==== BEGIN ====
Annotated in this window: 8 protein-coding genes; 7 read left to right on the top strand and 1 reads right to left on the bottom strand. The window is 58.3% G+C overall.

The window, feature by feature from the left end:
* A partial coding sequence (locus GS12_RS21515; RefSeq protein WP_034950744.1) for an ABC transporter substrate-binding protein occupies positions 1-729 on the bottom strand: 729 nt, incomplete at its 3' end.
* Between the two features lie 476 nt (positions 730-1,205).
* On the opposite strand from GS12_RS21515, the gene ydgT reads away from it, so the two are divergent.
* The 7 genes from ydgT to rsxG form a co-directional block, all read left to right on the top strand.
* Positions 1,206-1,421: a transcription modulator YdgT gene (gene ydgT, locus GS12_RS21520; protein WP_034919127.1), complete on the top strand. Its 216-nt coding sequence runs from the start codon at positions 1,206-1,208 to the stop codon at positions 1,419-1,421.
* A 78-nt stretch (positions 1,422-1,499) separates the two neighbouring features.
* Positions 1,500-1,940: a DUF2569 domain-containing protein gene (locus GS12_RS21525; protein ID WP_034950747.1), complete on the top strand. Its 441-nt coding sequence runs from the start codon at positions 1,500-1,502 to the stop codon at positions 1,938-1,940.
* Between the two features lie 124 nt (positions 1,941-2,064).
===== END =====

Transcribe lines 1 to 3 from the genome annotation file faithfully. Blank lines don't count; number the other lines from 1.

Annotated in this window: 8 protein-coding genes; 7 read left to right on the top strand and 1 reads right to left on the bottom strand. The window is 58.3% G+C overall.

The window, feature by feature from the left end:
* A partial coding sequence (locus GS12_RS21515; RefSeq protein WP_034950744.1) for an ABC transporter substrate-binding protein occupies positions 1-729 on the bottom strand: 729 nt, incomplete at its 3' end.